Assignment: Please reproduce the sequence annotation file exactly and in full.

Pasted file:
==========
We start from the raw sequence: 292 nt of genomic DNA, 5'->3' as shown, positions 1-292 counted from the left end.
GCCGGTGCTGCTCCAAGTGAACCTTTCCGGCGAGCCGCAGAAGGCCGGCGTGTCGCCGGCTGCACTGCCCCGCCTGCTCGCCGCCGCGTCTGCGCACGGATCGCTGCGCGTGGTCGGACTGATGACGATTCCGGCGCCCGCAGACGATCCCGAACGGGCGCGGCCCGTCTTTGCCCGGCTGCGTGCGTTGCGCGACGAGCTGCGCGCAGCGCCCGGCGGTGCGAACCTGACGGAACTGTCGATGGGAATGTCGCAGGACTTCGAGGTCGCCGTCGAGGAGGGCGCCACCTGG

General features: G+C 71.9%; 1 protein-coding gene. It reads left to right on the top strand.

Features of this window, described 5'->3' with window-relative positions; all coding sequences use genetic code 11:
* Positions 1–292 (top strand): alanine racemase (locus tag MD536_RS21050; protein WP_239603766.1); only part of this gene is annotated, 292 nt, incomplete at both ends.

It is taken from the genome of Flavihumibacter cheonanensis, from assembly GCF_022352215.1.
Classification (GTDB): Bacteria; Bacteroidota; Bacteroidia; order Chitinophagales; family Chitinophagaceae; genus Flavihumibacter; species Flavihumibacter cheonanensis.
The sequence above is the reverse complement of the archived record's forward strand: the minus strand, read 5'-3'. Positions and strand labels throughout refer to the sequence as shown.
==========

We start from the raw sequence: 292 nt of genomic DNA, 5'->3' as shown, positions 1-292 counted from the left end.
GCCGGTGCTGCTCCAAGTGAACCTTTCCGGCGAGCCGCAGAAGGCCGGCGTGTCGCCGGCTGCACTGCCCCGCCTGCTCGCCGCCGCGTCTGCGCACGGATCGCTGCGCGTGGTCGGACTGATGACGATTCCGGCGCCCGCAGACGATCCCGAACGGGCGCGGCCCGTCTTTGCCCGGCTGCGTGCGTTGCGCGACGAGCTGCGCGCAGCGCCCGGCGGTGCGAACCTGACGGAACTGTCGATGGGAATGTCGCAGGACTTCGAGGTCGCCGTCGAGGAGGGCGCCACCTGG

General features: G+C 71.9%; 1 protein-coding gene. It reads left to right on the top strand.

Features of this window, described 5'->3' with window-relative positions; all coding sequences use genetic code 11:
* Positions 1–292 (top strand): alanine racemase (locus tag MD536_RS21050; protein WP_239603766.1); only part of this gene is annotated, 292 nt, incomplete at both ends.

It is taken from the genome of Flavihumibacter cheonanensis, from assembly GCF_022352215.1.
Classification (GTDB): Bacteria; Bacteroidota; Bacteroidia; order Chitinophagales; family Chitinophagaceae; genus Flavihumibacter; species Flavihumibacter cheonanensis.
The sequence above is the reverse complement of the archived record's forward strand: the minus strand, read 5'-3'. Positions and strand labels throughout refer to the sequence as shown.